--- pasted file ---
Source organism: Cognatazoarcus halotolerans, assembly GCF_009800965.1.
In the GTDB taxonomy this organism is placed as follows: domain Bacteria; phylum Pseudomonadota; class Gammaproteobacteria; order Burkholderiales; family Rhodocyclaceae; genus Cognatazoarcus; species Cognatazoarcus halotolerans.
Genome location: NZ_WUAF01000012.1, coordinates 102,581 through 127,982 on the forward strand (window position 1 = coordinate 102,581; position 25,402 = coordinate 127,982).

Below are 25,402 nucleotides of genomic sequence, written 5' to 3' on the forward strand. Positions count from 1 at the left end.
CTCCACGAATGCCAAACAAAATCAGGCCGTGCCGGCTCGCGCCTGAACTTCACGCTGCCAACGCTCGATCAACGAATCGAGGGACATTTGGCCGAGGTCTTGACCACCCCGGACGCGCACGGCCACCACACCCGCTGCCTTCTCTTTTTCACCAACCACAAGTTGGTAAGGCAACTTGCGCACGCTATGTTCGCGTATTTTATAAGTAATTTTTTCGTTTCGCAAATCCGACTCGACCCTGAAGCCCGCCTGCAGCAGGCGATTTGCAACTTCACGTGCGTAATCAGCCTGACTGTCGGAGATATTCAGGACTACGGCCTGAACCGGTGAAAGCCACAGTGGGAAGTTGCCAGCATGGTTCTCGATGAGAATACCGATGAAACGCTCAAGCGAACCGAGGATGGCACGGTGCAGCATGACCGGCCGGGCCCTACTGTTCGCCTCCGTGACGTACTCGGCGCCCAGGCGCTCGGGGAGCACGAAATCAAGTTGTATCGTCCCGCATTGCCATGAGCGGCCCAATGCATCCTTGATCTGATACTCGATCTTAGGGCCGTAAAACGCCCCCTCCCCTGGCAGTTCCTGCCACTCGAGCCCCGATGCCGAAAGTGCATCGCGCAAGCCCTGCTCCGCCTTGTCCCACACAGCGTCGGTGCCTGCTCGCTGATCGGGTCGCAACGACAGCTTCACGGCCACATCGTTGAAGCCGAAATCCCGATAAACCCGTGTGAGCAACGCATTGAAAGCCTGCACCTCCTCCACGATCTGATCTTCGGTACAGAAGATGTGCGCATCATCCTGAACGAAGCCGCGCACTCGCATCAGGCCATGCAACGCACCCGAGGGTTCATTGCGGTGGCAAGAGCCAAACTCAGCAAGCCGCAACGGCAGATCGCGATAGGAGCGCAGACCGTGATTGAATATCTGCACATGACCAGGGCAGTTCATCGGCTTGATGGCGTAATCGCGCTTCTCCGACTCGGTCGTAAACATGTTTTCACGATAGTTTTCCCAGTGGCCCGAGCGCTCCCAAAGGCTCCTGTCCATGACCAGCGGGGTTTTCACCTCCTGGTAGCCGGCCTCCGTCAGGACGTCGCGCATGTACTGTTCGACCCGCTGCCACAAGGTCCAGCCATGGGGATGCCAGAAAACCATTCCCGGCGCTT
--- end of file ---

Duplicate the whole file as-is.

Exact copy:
Source organism: Cognatazoarcus halotolerans, assembly GCF_009800965.1.
In the GTDB taxonomy this organism is placed as follows: domain Bacteria; phylum Pseudomonadota; class Gammaproteobacteria; order Burkholderiales; family Rhodocyclaceae; genus Cognatazoarcus; species Cognatazoarcus halotolerans.
Genome location: NZ_WUAF01000012.1, coordinates 102,581 through 127,982 on the forward strand (window position 1 = coordinate 102,581; position 25,402 = coordinate 127,982).

Below are 25,402 nucleotides of genomic sequence, written 5' to 3' on the forward strand. Positions count from 1 at the left end.
CTCCACGAATGCCAAACAAAATCAGGCCGTGCCGGCTCGCGCCTGAACTTCACGCTGCCAACGCTCGATCAACGAATCGAGGGACATTTGGCCGAGGTCTTGACCACCCCGGACGCGCACGGCCACCACACCCGCTGCCTTCTCTTTTTCACCAACCACAAGTTGGTAAGGCAACTTGCGCACGCTATGTTCGCGTATTTTATAAGTAATTTTTTCGTTTCGCAAATCCGACTCGACCCTGAAGCCCGCCTGCAGCAGGCGATTTGCAACTTCACGTGCGTAATCAGCCTGACTGTCGGAGATATTCAGGACTACGGCCTGAACCGGTGAAAGCCACAGTGGGAAGTTGCCAGCATGGTTCTCGATGAGAATACCGATGAAACGCTCAAGCGAACCGAGGATGGCACGGTGCAGCATGACCGGCCGGGCCCTACTGTTCGCCTCCGTGACGTACTCGGCGCCCAGGCGCTCGGGGAGCACGAAATCAAGTTGTATCGTCCCGCATTGCCATGAGCGGCCCAATGCATCCTTGATCTGATACTCGATCTTAGGGCCGTAAAACGCCCCCTCCCCTGGCAGTTCCTGCCACTCGAGCCCCGATGCCGAAAGTGCATCGCGCAAGCCCTGCTCCGCCTTGTCCCACACAGCGTCGGTGCCTGCTCGCTGATCGGGTCGCAACGACAGCTTCACGGCCACATCGTTGAAGCCGAAATCCCGATAAACCCGTGTGAGCAACGCATTGAAAGCCTGCACCTCCTCCACGATCTGATCTTCGGTACAGAAGATGTGCGCATCATCCTGAACGAAGCCGCGCACTCGCATCAGGCCATGCAACGCACCCGAGGGTTCATTGCGGTGGCAAGAGCCAAACTCAGCAAGCCGCAACGGCAGATCGCGATAGGAGCGCAGACCGTGATTGAATATCTGCACATGACCAGGGCAGTTCATCGGCTTGATGGCGTAATCGCGCTTCTCCGACTCGGTCGTAAACATGTTTTCACGATAGTTTTCCCAGTGGCCCGAGCGCTCCCAAAGGCTCCTGTCCATGACCAGCGGGGTTTTCACCTCCTGGTAGCCGGCCTCCGTCAGGACGTCGCGCATGTACTGTTCGACCCGCTGCCACAAGGTCCAGCCATGGGGATGCCAGAAAACCATTCCCGGCGCTT